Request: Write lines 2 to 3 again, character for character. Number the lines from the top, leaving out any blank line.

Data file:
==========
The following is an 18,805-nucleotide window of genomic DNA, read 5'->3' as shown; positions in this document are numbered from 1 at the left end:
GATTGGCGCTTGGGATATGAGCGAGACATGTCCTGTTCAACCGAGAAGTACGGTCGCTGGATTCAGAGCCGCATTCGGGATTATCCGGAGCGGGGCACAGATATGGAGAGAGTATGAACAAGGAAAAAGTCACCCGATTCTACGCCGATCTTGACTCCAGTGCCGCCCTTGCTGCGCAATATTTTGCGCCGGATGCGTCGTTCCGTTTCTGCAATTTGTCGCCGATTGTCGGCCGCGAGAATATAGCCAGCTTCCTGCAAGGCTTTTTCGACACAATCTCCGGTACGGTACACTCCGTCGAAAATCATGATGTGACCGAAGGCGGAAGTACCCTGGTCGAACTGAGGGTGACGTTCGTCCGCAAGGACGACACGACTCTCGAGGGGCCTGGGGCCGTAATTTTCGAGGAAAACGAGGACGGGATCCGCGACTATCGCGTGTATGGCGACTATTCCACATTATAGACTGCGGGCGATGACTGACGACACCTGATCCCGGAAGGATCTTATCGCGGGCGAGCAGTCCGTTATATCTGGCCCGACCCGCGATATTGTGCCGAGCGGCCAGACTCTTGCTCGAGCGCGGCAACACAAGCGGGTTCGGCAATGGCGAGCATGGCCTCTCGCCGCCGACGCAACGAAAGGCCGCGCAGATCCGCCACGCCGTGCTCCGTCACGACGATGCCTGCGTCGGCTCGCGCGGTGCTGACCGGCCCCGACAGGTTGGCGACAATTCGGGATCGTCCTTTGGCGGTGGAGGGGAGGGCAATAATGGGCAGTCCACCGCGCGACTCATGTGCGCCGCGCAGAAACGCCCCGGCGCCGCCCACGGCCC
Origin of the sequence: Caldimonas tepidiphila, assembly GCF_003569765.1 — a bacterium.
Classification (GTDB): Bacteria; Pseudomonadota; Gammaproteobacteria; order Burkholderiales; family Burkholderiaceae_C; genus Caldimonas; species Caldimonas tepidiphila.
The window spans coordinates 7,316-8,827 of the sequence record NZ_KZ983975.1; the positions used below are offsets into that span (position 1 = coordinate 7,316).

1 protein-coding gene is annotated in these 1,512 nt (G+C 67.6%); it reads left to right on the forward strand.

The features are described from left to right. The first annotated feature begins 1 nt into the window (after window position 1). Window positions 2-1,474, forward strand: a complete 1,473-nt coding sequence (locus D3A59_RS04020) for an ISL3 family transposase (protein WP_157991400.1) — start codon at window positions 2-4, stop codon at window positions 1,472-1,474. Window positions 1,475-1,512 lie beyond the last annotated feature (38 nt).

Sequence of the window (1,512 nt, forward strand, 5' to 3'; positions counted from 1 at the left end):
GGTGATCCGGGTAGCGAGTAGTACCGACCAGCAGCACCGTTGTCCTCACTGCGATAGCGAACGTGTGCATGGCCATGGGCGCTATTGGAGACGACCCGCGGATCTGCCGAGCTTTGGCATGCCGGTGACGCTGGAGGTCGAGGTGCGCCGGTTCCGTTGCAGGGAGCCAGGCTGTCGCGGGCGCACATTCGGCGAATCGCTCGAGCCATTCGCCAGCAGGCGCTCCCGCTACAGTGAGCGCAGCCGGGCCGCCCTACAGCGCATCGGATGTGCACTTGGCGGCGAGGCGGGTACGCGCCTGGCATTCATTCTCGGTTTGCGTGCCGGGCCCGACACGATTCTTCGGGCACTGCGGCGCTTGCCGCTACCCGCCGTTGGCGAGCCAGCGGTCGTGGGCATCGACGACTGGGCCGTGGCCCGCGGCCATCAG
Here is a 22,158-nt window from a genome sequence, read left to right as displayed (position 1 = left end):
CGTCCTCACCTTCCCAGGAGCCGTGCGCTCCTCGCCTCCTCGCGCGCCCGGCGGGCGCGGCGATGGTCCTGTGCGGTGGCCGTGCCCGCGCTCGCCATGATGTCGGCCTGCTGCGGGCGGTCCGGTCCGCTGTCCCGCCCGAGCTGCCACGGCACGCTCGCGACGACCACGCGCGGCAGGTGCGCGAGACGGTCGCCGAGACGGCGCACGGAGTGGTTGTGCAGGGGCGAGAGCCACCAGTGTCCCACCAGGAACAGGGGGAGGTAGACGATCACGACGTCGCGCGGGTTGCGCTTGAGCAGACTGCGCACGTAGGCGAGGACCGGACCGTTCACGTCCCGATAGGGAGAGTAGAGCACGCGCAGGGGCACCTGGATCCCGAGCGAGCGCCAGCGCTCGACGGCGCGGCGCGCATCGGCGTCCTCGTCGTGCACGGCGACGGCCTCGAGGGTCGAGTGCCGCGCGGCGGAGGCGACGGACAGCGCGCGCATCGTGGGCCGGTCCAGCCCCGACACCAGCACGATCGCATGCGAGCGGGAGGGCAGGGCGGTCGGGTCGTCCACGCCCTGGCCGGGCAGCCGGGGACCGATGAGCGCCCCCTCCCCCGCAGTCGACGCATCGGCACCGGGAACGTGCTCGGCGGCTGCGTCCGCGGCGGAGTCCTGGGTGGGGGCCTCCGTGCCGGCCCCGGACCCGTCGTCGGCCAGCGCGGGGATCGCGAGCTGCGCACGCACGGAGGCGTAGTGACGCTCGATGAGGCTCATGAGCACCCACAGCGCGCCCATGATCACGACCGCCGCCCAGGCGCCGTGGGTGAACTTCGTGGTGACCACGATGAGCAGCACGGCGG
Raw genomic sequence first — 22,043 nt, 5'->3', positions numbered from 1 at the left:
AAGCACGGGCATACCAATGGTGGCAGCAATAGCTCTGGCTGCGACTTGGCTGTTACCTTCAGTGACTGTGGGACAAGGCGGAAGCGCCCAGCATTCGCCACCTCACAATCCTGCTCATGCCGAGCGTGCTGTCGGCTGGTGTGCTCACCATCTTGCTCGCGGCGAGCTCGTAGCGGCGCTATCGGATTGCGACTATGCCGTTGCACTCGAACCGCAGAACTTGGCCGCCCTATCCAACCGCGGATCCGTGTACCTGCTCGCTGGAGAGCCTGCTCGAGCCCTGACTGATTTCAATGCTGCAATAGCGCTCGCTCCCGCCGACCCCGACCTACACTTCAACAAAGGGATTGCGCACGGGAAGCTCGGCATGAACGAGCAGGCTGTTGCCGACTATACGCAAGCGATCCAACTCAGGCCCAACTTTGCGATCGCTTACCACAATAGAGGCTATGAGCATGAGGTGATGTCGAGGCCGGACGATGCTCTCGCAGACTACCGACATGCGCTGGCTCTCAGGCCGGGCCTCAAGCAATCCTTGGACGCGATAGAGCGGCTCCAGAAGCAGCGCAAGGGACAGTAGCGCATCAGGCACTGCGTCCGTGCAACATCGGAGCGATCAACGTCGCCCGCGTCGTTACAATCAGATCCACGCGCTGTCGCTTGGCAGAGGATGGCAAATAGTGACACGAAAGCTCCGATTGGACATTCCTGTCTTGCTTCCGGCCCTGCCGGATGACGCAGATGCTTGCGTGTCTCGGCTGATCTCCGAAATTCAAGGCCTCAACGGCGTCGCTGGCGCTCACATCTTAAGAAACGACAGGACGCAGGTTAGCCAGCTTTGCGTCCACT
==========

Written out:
GATTGGCGCTTGGGATATGAGCGAGACATGTCCTGTTCAACCGAGAAGTACGGTCGCTGGATTCAGAGCCGCATTCGGGATTATCCGGAGCGGGGCACAGATATGGAGAGAGTATGAACAAGGAAAAAGTCACCCGATTCTACGCCGATCTTGACTCCAGTGCCGCCCTTGCTGCGCAATATTTTGCGCCGGATGCGTCGTTCCGTTTCTGCAATTTGTCGCCGATTGTCGGCCGCGAGAATATAGCCAGCTTCCTGCAAGGCTTTTTCGACACAATCTCCGGTACGGTACACTCCGTCGAAAATCATGATGTGACCGAAGGCGGAAGTACCCTGGTCGAACTGAGGGTGACGTTCGTCCGCAAGGACGACACGACTCTCGAGGGGCCTGGGGCCGTAATTTTCGAGGAAAACGAGGACGGGATCCGCGACTATCGCGTGTATGGCGACTATTCCACATTATAGACTGCGGGCGATGACTGACGACACCTGATCCCGGAAGGATCTTATCGCGGGCGAGCAGTCCGTTATATCTGGCCCGACCCGCGATATTGTGCCGAGCGGCCAGACTCTTGCTCGAGCGCGGCAACACAAGCGGGTTCGGCAATGGCGAGCATGGCCTCTCGCCGCCGACGCAACGAAAGGCCGCGCAGATCCGCCACGCCGTGCTCCGTCACGACGATGCCTGCGTCGGCTCGCGCGGTGCTGACCGGCCCCGACAGGTTGGCGACAATTCGGGATCGTCCTTTGGCGGTGGAGGGGAGGGCAATAATGGGCAGTCCACCGCGCGACTCATGTGCGCCGCGCAGAAACGCCCCGGCGCCGCCCACGGCCC
Origin of the sequence: Caldimonas tepidiphila, assembly GCF_003569765.1 — a bacterium.